Some of us watched the launch, then were completely blown away while watching the computer simulations of the landing — I even played the game.
But none of that came close to the nail biting experience which was the actual landing of NASA’s Curiosity rover on Mars. The $2.5 billion vehicle had been en route to the red planet for eight months, and after this spent a nerve racking seven minutes blindly making its way to the Martian surface — only to make NASA scientists wait another full seven before reporting on its success or failure. The rover is flying solo.
Through all of this, NASA TV did broadcast the event on Ustream, offering commentary from the minds behind the rover, as well as audio from mission control. The coverage, dubbed Curiosity Cam, ran 11:30 p.m. Sunday till 2 a.m. Monday, with addition commentary between 3:30 a.m. and 4:30 a.m. by the scientists and engineers behind Curiosity.
After the “seven minutes of terror” which involved a guided entry, parachute and powered descent, and even a sky crane, Curiosity successfully touched down on the surface of Mars. The 2,000-pound science lab has also established communications with Earth and is sending back telemetry along with the first pictures of Gale crater. This was the chosen landing zone for Curiosity due its depth, the initial grayscale images are only 256 x 256 pixels in size but show Curiosity’s shadow on the Martian soil.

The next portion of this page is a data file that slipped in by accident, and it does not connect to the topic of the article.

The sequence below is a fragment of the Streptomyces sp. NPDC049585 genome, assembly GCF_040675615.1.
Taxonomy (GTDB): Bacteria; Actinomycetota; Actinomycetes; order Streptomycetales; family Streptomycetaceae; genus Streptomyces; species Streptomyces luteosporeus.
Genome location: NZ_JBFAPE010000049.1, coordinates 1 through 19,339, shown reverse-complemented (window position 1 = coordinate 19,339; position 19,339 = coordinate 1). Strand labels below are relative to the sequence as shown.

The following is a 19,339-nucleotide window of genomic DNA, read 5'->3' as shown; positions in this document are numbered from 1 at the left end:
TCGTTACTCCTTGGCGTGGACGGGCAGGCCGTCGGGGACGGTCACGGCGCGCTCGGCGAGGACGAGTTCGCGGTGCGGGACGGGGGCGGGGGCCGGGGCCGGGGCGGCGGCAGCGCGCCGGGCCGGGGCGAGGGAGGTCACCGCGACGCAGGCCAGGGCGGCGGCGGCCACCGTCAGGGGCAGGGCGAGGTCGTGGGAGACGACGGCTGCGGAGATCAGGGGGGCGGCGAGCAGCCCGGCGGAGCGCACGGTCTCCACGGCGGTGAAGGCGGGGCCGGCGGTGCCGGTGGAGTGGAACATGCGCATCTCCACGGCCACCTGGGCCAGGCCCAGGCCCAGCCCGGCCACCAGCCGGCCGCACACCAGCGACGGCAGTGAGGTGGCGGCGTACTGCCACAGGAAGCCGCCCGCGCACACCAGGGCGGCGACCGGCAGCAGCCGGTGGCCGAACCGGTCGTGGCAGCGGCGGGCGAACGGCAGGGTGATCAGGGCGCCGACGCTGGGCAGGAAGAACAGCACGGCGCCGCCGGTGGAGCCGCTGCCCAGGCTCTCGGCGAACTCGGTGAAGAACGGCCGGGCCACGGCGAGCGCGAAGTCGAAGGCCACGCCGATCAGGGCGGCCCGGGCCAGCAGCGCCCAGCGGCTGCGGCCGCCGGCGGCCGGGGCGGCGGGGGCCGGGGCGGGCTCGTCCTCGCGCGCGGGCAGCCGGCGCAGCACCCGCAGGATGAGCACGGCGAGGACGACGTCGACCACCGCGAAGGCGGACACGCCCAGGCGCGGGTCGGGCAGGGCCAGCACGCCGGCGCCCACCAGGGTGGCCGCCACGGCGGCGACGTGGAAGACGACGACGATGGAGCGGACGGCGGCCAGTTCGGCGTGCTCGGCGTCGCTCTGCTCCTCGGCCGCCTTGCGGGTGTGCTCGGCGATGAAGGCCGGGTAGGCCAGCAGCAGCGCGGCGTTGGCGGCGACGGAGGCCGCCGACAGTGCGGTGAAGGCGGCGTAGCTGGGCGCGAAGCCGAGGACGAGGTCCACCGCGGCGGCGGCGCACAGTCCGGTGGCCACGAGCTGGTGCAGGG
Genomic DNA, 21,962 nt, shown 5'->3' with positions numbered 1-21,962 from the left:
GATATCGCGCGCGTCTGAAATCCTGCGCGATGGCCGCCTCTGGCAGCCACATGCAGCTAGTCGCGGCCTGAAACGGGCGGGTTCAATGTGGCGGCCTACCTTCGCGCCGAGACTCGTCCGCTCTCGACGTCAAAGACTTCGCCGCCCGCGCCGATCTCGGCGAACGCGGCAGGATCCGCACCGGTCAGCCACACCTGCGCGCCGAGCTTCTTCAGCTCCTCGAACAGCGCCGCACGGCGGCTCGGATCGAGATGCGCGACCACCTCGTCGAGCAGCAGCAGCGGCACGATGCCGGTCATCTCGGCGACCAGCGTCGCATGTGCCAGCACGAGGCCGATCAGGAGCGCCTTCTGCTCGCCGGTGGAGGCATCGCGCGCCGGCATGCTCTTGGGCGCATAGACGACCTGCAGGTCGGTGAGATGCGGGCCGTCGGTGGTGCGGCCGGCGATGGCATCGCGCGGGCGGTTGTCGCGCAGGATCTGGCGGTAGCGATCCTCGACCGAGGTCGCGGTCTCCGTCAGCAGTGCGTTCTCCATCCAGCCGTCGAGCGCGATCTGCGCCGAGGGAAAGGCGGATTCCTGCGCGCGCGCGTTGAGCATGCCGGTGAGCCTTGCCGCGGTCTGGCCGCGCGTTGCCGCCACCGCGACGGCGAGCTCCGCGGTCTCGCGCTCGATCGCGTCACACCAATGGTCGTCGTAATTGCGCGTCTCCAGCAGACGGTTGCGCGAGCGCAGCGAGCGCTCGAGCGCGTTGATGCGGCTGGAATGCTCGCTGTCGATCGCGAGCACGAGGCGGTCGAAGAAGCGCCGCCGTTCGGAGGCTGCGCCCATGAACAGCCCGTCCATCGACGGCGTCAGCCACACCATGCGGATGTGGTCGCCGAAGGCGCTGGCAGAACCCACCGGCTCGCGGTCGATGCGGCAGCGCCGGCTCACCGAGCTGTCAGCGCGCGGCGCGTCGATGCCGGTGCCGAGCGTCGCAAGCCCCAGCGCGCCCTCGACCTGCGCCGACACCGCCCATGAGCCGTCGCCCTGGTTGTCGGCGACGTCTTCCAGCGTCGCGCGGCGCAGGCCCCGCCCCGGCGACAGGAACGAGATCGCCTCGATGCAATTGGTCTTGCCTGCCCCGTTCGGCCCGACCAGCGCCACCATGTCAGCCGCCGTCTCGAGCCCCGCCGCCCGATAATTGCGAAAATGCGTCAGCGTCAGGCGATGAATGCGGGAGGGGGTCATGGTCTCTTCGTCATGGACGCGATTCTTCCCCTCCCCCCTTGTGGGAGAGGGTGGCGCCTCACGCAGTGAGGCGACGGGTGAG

But back here on the green planet NXT builders Doug Moran and Will Gorman put together an amazing working version of Curiosity from Legos. The rover can happily roll around plastic terrains, searching for the answers to whatever Lego-related questions have been posed. Four of the six wheels are powered, enabling the gear to make 360 degree turns, while a fully working arm and mast are controlled separately.
The Mars Mission is set to last two years, and is all about answering the question: “Could mars support or has ever supported life?”. Curiosity will be looking for the key ingredients needed for life and also any evidence of life ever having existed on mars, but the question remains: If some form of life is found will the public be told about it or will it become just another Roswell New Mexico case?”
Who knows what they will find and what portion of that will be made public? One thing is for sure; we will be a bit wiser about the Martian red planet I can’t wait to hear and see more from Curiosity.